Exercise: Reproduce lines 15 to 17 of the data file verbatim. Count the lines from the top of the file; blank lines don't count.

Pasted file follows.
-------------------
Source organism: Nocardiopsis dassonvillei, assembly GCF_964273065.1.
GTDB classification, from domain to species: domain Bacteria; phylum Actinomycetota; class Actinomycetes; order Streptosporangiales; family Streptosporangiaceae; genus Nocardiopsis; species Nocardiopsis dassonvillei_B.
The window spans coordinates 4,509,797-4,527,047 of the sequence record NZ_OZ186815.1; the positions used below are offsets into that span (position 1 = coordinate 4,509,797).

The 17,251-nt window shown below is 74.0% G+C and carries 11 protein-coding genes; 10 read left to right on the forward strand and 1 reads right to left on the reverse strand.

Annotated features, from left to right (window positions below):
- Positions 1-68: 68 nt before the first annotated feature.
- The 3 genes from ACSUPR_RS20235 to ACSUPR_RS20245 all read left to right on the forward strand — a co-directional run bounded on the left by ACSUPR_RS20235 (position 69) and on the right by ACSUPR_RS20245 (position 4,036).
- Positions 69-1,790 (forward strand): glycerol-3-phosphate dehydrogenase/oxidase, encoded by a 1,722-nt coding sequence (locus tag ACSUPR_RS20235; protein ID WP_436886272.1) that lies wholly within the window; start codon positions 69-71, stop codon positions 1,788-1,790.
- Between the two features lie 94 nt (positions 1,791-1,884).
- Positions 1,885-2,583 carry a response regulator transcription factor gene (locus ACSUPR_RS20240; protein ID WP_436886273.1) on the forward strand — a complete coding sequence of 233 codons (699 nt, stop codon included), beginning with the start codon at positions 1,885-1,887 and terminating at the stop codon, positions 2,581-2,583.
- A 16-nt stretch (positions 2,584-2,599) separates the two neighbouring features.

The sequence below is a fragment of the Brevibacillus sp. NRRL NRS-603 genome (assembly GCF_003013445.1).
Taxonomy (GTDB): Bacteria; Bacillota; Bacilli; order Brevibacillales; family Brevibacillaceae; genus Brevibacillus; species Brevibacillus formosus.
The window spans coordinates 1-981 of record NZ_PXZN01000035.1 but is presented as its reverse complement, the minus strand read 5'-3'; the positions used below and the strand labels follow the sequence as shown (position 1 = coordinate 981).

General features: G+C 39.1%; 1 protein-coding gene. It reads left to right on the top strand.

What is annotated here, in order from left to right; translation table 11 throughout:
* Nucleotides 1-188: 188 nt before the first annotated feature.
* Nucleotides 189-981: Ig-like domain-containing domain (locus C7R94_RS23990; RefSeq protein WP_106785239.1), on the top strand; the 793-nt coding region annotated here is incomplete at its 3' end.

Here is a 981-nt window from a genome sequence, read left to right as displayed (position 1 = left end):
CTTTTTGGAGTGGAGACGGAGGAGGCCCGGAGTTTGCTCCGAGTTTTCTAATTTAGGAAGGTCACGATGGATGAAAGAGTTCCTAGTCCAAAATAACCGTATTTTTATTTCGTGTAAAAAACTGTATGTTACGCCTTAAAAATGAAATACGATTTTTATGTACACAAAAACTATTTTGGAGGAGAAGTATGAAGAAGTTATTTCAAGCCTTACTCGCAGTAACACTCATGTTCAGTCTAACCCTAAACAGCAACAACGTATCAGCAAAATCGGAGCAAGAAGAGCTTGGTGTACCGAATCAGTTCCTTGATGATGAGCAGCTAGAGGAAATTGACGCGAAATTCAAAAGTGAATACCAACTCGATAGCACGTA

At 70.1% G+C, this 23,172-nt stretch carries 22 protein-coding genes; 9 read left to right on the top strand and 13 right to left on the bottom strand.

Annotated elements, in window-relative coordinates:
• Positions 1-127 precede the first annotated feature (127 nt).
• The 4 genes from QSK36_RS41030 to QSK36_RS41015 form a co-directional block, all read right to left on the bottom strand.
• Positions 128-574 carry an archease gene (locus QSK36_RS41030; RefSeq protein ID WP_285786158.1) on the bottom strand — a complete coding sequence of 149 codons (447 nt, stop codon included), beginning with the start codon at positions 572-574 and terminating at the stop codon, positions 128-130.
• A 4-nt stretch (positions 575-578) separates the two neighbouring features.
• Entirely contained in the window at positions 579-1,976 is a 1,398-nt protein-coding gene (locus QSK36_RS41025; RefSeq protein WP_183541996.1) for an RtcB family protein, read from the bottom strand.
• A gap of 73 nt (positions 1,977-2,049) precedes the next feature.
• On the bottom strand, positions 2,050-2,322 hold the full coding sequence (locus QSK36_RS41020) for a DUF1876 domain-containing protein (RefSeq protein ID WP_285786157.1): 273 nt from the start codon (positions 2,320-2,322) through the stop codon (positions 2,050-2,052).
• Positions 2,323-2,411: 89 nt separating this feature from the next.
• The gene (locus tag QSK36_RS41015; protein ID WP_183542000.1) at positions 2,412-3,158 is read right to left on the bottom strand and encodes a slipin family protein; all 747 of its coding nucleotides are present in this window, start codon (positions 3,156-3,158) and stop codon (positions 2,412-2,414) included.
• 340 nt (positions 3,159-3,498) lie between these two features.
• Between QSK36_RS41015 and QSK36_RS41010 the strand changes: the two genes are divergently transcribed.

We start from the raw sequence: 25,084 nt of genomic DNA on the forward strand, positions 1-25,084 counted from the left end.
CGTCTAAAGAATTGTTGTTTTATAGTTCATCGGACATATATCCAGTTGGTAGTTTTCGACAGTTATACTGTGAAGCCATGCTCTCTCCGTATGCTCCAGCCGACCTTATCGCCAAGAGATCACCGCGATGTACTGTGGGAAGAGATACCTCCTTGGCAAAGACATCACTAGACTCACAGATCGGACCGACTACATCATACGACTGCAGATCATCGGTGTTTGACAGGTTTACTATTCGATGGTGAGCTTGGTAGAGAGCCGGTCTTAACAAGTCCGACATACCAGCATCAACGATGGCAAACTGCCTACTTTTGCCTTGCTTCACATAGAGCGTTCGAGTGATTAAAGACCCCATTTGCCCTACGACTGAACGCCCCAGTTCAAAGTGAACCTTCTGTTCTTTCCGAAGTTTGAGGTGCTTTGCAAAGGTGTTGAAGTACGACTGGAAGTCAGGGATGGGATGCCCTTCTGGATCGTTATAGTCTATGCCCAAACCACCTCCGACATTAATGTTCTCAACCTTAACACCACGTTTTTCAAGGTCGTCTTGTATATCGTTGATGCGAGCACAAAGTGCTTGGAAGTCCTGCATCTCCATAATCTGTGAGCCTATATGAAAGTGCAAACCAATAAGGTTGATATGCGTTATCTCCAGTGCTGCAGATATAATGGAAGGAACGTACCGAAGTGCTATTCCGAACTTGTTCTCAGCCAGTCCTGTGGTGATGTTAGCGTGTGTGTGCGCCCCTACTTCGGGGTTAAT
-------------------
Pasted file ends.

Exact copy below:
General features: G+C 39.1%; 1 protein-coding gene. It reads left to right on the top strand.

What is annotated here, in order from left to right; translation table 11 throughout:
* Nucleotides 1-188: 188 nt before the first annotated feature.